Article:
Alongside this uplift in the UK’s contribution to the GCF, the UK government said it will continue to stress the importance of the GCF delivering results with even greater speed, demonstrating value for money in all of its activities
Prime Minister Rishi Sunak has committed to contribute around $2 billion to the Green Climate Fund (GCF) to help the world’s most vulnerable adapt to and mitigate the impact of climate change, Downing Street said on Sunday in an update from the G20 Summit in New Delhi.
The GCF was established by 194 countries following the Copenhagen Accord at COP15 and is the largest global fund dedicated to supporting developing countries to reduce global emissions and helping communities adapt to the effects of climate change.
Sunak's pledge represents a 12.7 per cent increase on the UK’s previous contribution to the GCF for the period of 2020-2023, which was a doubling of the initial funding to establish the fund in 2014, Downing Street said.
“The UK is stepping up and delivering on our climate commitments, both by decarbonising our own economy and supporting the world’s most vulnerable to deal with the impact of climate change,” Sunak said in a statement on the final day of the India-led G20 Summit.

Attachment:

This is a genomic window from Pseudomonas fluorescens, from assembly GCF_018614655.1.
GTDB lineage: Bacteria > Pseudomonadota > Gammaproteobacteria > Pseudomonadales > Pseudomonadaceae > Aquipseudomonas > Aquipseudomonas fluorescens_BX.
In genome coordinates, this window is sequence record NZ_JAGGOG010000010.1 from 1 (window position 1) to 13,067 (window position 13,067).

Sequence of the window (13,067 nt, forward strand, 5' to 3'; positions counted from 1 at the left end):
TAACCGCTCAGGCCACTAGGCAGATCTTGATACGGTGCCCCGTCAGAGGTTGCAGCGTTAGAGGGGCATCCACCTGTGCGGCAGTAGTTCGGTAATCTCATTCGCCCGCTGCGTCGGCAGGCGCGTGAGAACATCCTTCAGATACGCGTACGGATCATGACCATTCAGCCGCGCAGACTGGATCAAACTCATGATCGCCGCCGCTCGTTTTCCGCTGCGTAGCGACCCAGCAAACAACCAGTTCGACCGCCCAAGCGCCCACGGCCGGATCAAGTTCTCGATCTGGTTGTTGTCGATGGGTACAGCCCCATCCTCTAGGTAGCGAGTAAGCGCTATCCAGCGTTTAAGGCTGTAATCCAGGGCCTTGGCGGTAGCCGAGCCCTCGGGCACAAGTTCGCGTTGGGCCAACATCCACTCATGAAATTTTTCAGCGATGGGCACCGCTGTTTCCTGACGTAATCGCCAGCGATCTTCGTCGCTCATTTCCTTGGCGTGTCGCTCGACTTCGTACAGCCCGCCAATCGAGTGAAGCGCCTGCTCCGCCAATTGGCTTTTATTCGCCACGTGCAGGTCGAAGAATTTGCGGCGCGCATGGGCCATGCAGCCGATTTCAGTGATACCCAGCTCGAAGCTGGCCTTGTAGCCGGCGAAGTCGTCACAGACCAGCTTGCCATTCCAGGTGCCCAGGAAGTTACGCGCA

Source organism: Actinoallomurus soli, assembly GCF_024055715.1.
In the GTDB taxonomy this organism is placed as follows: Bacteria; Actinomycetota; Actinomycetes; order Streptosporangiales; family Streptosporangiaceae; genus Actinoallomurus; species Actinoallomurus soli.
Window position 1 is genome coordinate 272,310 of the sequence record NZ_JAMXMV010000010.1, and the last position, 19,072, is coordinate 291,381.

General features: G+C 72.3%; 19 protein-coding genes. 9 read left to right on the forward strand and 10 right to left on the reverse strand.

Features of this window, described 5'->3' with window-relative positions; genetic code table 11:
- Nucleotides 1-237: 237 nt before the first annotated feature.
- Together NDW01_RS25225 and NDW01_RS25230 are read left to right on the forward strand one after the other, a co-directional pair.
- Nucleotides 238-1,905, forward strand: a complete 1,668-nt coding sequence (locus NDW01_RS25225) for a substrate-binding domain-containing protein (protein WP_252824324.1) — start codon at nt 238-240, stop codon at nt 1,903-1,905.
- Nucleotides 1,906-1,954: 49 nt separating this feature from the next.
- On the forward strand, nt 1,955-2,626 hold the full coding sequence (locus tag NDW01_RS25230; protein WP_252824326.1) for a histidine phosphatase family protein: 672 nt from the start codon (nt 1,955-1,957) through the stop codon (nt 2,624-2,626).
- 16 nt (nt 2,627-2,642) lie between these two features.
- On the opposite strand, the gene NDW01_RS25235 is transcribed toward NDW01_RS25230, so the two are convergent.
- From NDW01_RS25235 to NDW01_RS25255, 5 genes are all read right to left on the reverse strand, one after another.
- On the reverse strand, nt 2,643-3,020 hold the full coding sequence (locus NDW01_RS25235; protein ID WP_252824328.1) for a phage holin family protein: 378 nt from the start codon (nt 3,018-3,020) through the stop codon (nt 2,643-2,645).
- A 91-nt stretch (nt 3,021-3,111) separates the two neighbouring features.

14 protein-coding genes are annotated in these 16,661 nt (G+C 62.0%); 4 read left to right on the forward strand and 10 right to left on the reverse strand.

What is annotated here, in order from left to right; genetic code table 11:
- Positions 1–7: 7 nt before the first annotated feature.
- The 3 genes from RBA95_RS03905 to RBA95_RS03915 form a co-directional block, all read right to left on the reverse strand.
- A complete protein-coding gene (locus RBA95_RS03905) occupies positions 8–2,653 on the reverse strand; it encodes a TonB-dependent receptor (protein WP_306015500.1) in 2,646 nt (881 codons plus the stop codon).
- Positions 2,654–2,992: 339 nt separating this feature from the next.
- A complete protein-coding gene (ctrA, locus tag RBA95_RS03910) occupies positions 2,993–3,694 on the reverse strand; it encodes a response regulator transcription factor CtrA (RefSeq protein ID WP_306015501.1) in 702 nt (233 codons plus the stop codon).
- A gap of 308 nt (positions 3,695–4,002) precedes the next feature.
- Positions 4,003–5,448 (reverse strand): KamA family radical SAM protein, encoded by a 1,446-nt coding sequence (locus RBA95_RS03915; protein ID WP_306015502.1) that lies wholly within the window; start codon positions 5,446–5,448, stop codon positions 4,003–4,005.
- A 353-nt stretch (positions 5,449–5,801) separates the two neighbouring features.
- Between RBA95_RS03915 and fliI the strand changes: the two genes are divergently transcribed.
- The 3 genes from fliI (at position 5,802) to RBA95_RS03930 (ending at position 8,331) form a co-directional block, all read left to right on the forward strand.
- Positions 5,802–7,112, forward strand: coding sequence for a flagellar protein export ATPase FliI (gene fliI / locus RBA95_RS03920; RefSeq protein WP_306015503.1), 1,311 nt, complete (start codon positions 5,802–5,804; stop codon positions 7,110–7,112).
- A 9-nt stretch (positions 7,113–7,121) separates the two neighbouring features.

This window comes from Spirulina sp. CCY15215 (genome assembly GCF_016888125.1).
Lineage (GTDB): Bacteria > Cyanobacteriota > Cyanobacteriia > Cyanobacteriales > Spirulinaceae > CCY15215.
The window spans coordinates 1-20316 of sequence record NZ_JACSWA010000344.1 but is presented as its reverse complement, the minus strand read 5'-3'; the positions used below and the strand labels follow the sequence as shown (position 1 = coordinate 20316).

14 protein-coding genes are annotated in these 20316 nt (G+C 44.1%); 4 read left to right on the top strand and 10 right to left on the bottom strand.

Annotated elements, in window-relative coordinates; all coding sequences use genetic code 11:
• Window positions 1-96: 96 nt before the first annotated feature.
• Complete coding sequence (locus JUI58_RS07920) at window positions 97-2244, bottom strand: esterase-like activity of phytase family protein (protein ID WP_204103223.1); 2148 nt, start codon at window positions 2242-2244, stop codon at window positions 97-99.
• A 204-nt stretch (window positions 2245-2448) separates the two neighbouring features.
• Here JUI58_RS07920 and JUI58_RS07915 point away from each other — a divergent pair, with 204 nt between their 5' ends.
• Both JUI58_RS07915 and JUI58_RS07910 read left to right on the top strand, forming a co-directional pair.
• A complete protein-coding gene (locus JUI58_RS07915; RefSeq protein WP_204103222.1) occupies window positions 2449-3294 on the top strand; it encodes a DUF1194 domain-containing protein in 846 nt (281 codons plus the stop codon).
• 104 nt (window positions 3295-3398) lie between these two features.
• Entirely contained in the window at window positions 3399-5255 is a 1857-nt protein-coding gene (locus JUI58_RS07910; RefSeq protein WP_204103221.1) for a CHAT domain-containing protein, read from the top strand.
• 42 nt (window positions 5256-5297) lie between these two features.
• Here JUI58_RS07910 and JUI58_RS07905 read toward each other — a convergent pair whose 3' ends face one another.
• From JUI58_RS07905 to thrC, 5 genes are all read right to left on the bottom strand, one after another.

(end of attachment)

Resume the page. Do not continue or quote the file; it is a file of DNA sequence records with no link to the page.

“This is the kind of leadership that the world rightly expects from G20 countries. And this government will continue to lead by example in making the UK, and the world, more prosperous and secure,” he said.
According to the Downing Street update from the summit in New Delhi, Sunak called on world leaders to work together ahead of the COP28 Summit this December to both reduce their countries’ own carbon emissions and support vulnerable economies to deal with the consequences of climate change.
Alongside this uplift in the UK’s contribution to the GCF, the UK government said it will continue to stress the importance of the GCF delivering results with even greater speed, demonstrating value for money in all of its activities.
This includes asking the GCF to further improve its delivery for those countries most vulnerable to climate change, particularly Least Developed Countries and Small Island Developing States.
India has repeatedly called on the developed world to step up to its commitments to assist the developing world in meeting the challenges posed by the climate crisis. The UK claims to be leading international efforts to help developing countries tackle climate change, including by pledging to spend GBP 11.6 billion on international climate finance between 2021 and 2026.